Somalia, UN root for more robust breastfeeding awareness


Somalia and the UN agencies started World Breastfeeding Week, calling for all to promote and support breastfeeding awareness in every setting.

The Ministry of Health, the World Health Organization (WHO) and the UN Children’s Fund, also known as UNICEF, said in a joint statement issued in Mogadishu, the capital of Somalia, that breastfeeding awareness to increase the practice is among the national priorities in the health sector strategic plans for Somalia.

“It is the responsibility of everyone, from the household level through community leaders, public and private institutions, up to policymakers, to actively enable breastfeeding activities that make a difference for all parents,” said Ali Haji Adam, Somali minister of Health and Human Services.

Haji said breastfeeding is a smart investment in the health and future of a child, noting that breastfed children are more likely to have improved cognitive outcomes, leading to a stronger population.

Currently, only 34 percent of children aged under six months are exclusively breastfed and only one in two, or less, are breastfed after six months, according to the WHO.

During World Breastfeeding Week, Somalia and the two UN agencies will launch awareness campaigns countrywide, highlighting the importance of early initiation of breastfeeding within the first hour of birth, feeding the child only breast milk for the first six months (exclusive breastfeeding).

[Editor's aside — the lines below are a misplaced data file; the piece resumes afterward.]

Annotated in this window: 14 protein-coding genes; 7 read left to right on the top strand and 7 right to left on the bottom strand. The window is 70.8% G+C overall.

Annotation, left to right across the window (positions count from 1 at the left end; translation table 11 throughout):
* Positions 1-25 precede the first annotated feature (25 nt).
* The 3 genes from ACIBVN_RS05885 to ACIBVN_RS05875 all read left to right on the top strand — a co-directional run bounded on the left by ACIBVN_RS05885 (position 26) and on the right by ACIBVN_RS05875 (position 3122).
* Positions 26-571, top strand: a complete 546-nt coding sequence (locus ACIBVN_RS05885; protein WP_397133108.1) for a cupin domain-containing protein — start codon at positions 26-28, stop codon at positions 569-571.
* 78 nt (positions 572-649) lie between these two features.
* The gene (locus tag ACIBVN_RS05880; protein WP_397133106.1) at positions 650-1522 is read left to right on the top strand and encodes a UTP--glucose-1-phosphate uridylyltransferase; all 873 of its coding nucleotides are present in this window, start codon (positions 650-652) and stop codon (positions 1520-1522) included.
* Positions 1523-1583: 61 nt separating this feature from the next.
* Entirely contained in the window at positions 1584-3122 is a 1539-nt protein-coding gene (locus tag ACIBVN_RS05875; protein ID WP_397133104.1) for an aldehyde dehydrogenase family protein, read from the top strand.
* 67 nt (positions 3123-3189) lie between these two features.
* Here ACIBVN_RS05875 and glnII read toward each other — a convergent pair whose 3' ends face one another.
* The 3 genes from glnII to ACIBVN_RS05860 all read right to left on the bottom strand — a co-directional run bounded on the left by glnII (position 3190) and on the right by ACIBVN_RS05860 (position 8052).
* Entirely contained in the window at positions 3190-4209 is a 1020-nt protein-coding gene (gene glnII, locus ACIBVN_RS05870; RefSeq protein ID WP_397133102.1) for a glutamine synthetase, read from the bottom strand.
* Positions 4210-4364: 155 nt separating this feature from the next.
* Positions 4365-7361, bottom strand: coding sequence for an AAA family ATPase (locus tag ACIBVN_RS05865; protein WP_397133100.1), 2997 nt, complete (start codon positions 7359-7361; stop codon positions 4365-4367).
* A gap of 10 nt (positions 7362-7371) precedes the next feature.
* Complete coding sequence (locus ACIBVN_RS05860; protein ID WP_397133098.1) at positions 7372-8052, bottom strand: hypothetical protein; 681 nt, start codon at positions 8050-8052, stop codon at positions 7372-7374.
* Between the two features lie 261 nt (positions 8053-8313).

WHO Representative for Somalia Mamunur Rahman Malik said effective breastfeeding support is a fundamental component of family-centered care.

Malik said the science and evidence are clear regarding the health benefits of breastfeeding both in the short term and in the longer term to infants and mothers. “There is evidence that shows that apart from improving cognitive development of infants, breastfeeding provides long-term protection against chronic diseases to both infants and mothers,” he added.

This year’s World Breastfeeding Week theme “Enabling Breastfeeding: making a difference for working parents” focuses on the benefits that breastfeeding can bring to babies, as well as a wider push for making policies that support breastfeeding for all women.

UNICEF Somalia Representative Wafaa Saeed said only one in three Somali children are exclusively breastfed for six months, noting that breastfeeding is not a one-woman job.

“It requires education and support for every woman, including vulnerable and marginalized women. The benefits of breastfeeding for children, mothers, and society are widespread. Giving children the best start in life can improve their health, reduce healthcare costs and ensure a healthier Somalia,” Saeed added.